“I know we’ll show you a project that is a sound, good conservation project. But we’re not there yet. I know you’re not going to take the words of a lawyer.”

– Attorney John Tesei

Director Sesto said the site plan should show trees as small as 6″ – not just 12″ and larger trees.

Mr. Benton asked about well water supplying the proposed homes.

“You’re  providing water to these dwellings from community wells. How much water are you taking out of the ground?” he asked. “If you’re taking that water out of the aquifer, where is it being diverted from? Where would it otherwise go? To the ocean or wetlands?”

Tesei said the answer would come from Aquarion, who will manage the well as required by state laws.

John Conte represented the Round Hill Association before the Inland Wetlands and Watercourses Agency. Aug 26, 2019 Photo: Leslie Yager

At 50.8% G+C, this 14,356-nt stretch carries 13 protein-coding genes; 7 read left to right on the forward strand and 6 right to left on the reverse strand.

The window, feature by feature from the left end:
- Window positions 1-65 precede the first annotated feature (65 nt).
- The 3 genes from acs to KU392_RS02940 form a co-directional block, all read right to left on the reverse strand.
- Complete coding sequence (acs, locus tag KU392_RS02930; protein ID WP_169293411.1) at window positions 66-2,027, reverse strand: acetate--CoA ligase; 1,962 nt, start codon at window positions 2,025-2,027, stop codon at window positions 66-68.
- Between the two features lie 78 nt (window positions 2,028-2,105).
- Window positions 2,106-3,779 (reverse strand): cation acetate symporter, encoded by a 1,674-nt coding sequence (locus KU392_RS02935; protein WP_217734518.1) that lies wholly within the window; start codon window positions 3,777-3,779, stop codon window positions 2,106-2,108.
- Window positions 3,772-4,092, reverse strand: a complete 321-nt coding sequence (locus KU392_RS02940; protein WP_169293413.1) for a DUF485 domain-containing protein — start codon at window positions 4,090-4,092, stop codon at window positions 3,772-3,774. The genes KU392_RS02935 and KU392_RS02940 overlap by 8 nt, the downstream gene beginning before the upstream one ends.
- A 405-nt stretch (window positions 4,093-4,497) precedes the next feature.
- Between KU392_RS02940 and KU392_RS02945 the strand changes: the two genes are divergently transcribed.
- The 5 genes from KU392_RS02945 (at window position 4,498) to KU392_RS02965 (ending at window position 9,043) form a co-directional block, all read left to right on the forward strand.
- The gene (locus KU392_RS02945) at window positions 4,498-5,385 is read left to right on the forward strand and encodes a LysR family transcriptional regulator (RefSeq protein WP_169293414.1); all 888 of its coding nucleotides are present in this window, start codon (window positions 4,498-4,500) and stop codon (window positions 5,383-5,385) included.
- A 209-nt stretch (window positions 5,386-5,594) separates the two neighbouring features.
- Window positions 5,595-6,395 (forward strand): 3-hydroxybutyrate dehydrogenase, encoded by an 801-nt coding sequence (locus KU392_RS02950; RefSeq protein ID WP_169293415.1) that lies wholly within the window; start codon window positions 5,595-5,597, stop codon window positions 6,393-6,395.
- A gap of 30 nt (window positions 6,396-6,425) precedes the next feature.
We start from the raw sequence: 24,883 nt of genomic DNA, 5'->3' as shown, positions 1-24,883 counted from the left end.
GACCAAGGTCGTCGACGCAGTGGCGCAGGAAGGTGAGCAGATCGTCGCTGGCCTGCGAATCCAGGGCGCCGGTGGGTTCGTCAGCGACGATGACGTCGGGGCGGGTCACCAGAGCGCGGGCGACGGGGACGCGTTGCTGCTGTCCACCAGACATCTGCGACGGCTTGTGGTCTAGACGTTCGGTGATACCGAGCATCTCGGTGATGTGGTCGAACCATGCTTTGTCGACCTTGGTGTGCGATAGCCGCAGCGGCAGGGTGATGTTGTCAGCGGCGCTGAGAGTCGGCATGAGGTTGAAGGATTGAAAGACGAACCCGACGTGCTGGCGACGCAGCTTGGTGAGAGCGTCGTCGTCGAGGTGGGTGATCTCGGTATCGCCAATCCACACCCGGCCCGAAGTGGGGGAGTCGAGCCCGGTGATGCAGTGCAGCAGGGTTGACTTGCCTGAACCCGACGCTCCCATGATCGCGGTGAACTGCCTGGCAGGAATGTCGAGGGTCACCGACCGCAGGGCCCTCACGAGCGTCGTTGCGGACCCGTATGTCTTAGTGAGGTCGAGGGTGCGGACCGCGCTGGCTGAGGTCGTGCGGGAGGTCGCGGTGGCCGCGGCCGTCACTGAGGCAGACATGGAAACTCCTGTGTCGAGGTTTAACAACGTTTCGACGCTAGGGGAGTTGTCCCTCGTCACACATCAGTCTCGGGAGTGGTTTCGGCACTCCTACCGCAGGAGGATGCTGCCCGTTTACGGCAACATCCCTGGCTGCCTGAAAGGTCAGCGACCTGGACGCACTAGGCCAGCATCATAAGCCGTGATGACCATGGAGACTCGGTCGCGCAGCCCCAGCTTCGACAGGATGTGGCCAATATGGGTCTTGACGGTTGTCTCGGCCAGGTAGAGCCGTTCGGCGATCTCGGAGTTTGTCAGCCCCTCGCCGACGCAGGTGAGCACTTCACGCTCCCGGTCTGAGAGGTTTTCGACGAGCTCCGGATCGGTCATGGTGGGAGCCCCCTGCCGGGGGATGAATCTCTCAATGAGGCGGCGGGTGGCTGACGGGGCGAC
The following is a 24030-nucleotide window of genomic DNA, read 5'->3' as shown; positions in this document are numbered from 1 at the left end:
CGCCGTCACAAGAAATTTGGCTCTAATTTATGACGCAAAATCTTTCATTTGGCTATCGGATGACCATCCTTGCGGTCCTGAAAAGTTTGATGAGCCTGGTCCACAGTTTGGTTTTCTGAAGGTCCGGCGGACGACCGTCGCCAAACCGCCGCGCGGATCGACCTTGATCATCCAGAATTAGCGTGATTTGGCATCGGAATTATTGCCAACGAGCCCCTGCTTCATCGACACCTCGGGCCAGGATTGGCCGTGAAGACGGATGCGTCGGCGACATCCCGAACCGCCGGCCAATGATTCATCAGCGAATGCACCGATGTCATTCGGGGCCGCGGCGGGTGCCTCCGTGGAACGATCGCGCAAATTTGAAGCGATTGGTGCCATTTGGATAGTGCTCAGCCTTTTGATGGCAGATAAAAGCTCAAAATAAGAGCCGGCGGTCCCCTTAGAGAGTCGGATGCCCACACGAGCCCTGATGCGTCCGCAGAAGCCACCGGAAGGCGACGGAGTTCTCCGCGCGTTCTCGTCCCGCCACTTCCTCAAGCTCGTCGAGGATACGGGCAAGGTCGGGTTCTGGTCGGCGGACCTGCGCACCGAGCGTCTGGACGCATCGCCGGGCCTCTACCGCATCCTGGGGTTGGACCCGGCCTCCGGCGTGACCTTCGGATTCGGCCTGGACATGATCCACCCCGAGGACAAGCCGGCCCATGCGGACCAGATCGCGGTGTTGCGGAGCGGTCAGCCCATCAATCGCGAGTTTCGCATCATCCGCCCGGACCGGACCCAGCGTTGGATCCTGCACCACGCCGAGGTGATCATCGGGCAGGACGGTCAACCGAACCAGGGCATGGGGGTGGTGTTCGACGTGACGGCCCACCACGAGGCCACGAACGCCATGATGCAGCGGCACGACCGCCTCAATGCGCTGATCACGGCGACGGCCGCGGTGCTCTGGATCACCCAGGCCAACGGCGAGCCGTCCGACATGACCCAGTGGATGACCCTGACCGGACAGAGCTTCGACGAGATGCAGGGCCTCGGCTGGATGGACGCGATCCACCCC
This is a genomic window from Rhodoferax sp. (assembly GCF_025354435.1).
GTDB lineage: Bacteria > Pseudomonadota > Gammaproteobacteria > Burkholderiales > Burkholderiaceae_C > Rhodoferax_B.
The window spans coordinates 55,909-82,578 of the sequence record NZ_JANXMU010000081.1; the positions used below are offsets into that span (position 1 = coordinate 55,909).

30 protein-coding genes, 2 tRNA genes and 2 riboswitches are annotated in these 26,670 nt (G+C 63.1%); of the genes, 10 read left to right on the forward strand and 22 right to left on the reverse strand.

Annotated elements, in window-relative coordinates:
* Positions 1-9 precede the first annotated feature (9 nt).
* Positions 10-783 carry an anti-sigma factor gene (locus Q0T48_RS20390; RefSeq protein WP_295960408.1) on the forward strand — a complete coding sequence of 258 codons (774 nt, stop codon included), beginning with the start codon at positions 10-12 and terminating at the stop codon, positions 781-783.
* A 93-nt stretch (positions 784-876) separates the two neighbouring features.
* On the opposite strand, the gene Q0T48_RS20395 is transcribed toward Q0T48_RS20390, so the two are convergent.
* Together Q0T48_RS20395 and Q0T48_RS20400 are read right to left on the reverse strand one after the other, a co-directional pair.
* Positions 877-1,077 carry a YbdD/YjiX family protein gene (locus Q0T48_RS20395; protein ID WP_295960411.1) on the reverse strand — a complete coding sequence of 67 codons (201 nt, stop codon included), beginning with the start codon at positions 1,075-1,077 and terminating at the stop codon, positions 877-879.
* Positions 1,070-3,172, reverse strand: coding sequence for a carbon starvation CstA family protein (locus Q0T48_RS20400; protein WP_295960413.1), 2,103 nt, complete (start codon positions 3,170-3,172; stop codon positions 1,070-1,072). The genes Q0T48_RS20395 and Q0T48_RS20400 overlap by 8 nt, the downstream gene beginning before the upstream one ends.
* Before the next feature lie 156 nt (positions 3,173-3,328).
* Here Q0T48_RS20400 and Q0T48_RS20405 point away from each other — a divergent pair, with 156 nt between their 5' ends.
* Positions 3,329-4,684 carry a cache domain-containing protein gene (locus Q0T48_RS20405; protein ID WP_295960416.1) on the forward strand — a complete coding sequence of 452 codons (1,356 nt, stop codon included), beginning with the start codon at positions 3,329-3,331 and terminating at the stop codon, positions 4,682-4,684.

John Conte, a registered landscape architect, licensed arborist and past member of the IWWA introduced himself. He is also the president of the Round Hill Association.

Conte said his group held an emergency meeting with over 100 residents in attendance and received “a strong mandate to oppose the application.”

Though he said he would limit his comments to wetlands concerns, he noted that his board is “appropriately skeptical of developers’ broad-brushed claims.”

“There is a need for more analysis and alternatives that do not rely on what I consider outrageous density considering Historic Overlay incentives,” he added.

Conte said the application’s “colossal scale” had captured the attention of the entire town, and challenged the Agency to “see through rosy promises of an optimistic developer.”


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“Hopefully you will send a message that this type of project is entirely out of sync. This type of density is not how to protect wetlands, even considering proposed set aside wetlands. It’s already protected by its topography.”

“Most of the land offered as a set-aside is already unsuitable for development. It’s a well crafted illusion.”